March 10, 2011

The Secret Life of the Grown-Up Brain

The other day while contributing to a lively dinner conversation, I stopped cold in the middle of a word that began with "con..." Ryan kindly supplied me with two suitable endings, one of which was "conflict" and the other of which I have forgotten, but in any case, I was able to finish my thought. True, I had a cold and was not at my sharpest, but this kind of lapse is pretty common for me these days. So I've been hugely comforted in reading this book by Barbara Strauch subtitled "The Suprising Talents of the Middle-Aged Mind." She shows that this type of memory lapse is also typical for neurophysicists, Nobel Laureates and almost every ordinary person in their fifties and beyond. Our brains do slow down as we age and we do have memory lapses. But the really encouraging thing is that, at the same time it is slowing down, the middle-aged brain has some very good competencies that enable us to do extremely well at some things - in some cases better than we did when we were younger.

Strauch says the middle-aged brain retains connections between a great range of ideas and from its vast experience can make excellent judgments about complicated matters. People she interviewed tended to be down on themselves for forgetting stuff, but if she pressed them, many would eventually admit that they actually felt they were doing better than they ever had at their jobs and were making really good decisions. Strauch shows that this is measurable and is being proven to be true in many studies.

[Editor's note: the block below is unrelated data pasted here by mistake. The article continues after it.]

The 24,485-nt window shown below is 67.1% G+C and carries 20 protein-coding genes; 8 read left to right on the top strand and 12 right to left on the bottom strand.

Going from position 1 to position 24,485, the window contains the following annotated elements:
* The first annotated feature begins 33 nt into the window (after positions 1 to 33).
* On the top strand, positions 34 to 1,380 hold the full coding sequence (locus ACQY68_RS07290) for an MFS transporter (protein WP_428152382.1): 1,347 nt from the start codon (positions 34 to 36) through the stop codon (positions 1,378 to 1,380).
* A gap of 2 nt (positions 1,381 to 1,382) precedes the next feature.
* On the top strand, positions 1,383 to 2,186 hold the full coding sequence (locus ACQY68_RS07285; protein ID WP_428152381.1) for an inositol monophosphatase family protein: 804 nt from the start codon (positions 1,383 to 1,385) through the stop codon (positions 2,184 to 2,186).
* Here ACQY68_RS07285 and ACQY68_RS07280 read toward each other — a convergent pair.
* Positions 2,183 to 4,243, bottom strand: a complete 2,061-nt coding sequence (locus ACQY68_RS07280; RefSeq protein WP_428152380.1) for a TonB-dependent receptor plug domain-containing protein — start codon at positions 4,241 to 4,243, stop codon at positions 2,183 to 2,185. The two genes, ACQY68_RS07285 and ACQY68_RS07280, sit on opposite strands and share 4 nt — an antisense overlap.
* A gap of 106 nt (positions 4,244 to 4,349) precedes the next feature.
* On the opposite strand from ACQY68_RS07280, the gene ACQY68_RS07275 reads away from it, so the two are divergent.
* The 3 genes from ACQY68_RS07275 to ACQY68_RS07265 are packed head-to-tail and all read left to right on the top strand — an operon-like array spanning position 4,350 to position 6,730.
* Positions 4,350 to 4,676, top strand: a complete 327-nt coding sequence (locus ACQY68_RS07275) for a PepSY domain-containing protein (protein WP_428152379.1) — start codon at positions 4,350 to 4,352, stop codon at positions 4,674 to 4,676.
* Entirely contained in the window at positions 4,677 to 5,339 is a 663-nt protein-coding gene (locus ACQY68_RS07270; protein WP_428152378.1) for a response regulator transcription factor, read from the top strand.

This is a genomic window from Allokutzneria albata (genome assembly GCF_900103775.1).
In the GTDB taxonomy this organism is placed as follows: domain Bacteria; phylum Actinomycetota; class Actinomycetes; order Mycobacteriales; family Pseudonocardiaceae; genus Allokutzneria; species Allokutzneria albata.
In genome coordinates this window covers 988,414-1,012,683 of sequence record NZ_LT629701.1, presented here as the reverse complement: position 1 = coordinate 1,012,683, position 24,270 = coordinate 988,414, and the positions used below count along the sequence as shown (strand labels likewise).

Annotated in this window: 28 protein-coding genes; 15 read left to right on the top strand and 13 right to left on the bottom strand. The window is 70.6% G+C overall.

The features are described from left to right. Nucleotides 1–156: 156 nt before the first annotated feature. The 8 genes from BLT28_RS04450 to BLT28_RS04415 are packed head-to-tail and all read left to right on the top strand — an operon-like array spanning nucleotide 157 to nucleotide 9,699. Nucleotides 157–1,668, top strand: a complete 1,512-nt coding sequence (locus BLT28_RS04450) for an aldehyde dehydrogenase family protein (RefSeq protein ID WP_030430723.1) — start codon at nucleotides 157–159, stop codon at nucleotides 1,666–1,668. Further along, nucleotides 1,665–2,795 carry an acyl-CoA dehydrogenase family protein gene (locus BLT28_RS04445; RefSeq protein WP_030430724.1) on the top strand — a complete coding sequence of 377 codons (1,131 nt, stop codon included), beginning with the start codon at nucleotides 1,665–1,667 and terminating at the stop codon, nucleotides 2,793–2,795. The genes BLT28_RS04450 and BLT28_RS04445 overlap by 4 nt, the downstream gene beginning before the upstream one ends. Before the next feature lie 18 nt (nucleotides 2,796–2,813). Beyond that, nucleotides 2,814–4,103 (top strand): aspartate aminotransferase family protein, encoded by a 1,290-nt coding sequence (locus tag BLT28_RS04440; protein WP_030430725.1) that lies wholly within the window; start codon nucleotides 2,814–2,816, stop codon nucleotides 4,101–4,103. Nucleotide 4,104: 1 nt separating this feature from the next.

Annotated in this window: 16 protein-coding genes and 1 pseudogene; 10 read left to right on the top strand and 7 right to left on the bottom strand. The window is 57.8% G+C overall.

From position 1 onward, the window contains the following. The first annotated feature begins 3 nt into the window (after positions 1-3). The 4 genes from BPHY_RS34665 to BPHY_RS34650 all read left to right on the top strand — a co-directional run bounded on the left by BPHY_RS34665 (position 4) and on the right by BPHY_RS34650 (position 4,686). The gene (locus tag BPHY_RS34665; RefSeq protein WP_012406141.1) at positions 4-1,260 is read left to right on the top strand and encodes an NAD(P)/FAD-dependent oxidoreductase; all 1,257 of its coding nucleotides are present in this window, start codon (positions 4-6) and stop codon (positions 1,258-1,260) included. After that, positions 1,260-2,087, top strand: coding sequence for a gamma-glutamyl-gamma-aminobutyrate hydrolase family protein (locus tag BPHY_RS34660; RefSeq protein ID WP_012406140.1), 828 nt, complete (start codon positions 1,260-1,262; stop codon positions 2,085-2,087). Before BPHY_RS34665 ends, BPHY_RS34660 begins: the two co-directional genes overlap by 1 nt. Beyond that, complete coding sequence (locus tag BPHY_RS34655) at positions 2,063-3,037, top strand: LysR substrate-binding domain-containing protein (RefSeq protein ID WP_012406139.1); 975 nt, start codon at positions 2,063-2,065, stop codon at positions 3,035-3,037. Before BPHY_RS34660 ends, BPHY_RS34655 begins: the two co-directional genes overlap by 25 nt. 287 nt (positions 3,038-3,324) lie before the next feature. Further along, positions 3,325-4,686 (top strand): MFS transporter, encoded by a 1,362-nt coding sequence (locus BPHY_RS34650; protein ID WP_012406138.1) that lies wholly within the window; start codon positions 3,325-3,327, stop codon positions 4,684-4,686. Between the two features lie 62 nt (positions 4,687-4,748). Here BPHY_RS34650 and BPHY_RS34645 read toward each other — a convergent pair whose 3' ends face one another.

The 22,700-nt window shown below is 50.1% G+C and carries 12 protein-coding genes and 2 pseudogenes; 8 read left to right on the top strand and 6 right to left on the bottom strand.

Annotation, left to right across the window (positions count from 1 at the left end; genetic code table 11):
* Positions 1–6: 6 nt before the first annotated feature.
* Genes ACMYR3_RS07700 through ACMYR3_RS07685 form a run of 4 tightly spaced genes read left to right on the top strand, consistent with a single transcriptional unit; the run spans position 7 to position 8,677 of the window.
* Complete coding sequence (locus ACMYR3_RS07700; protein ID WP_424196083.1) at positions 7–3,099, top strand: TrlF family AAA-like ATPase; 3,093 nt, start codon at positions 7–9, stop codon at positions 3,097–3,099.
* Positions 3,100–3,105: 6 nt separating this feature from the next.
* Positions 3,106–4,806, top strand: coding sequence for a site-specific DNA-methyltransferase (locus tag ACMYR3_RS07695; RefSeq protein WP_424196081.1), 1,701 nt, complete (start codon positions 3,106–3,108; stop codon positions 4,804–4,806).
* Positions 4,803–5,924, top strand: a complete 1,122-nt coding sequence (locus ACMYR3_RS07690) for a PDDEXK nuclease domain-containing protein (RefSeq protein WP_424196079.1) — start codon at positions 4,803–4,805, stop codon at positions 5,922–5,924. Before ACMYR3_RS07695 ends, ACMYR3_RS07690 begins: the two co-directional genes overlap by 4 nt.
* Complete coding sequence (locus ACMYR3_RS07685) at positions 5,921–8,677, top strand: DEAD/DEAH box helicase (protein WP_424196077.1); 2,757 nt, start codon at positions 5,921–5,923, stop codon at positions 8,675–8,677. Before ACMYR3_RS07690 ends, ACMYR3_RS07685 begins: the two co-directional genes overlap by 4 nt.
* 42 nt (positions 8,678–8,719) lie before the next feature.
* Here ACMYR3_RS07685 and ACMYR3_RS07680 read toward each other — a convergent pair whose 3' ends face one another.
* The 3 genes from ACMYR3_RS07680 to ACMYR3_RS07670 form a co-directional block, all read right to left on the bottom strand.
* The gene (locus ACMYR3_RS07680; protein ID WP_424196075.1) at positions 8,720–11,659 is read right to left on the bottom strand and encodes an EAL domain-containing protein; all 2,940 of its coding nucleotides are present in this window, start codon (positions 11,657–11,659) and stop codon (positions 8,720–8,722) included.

One really interesting thing she describes is that middle-aged and older people tend to look on the positive side of things. Studies show that this is a choice the aging brain makes, perhaps to protect itself from further harm that can be caused by stress. I guess I'm the extreme example of this in that the older I get the less tolerant I seem to be of gratuitous negativity. Strauch says these people are not unrealistic: they look at the negative as well as the positive - look at it as long as younger people do - and then choose a positive approach. This seems like wisdom to me.

Strauch also discusses the current idea of brain reserve - that you can build up your brain to be stronger so that you're less likely to get dementia. This book documents what I have also read before - that occasionally someone will die with their minds fully intact and sharp, and when their brains are examined, they are found to be full of the plaques and tangles typical of severe Alzheimer's. These people, scientists think, have developed brain reserves to enable them to function extremely well in spite of having severely compromised brain structures.

There are numerous theories about how reserves might be built: doing lots of crossword puzzles, eating well, antioxidants, sociability etc. and there are indications that all of them could be helpful, but little solid research to prove it. The two factors the research does back up as protective are education and exercise. Better-educated people are less at risk for dementia, and people who do regular aerobic exercise have better memories and a better chance of avoiding Alzheimer's. Some of the results on exercise were so conclusive that Strauch says they had the researchers reaching for their running shoes.

Half of all people over 85 will eventually get some kind of dementia. But if dementia can be delayed even by 5 years, there's a great chance that you will die of something else and never have to suffer the indignities of Alzheimer's.

There are lots of books about the brain out there these days; it's a topic forgetful baby boomers are pretty interested in right now. Strauch is a science journalist rather than a scientist, but she's done her homework and produced a highly readable and encouraging book.

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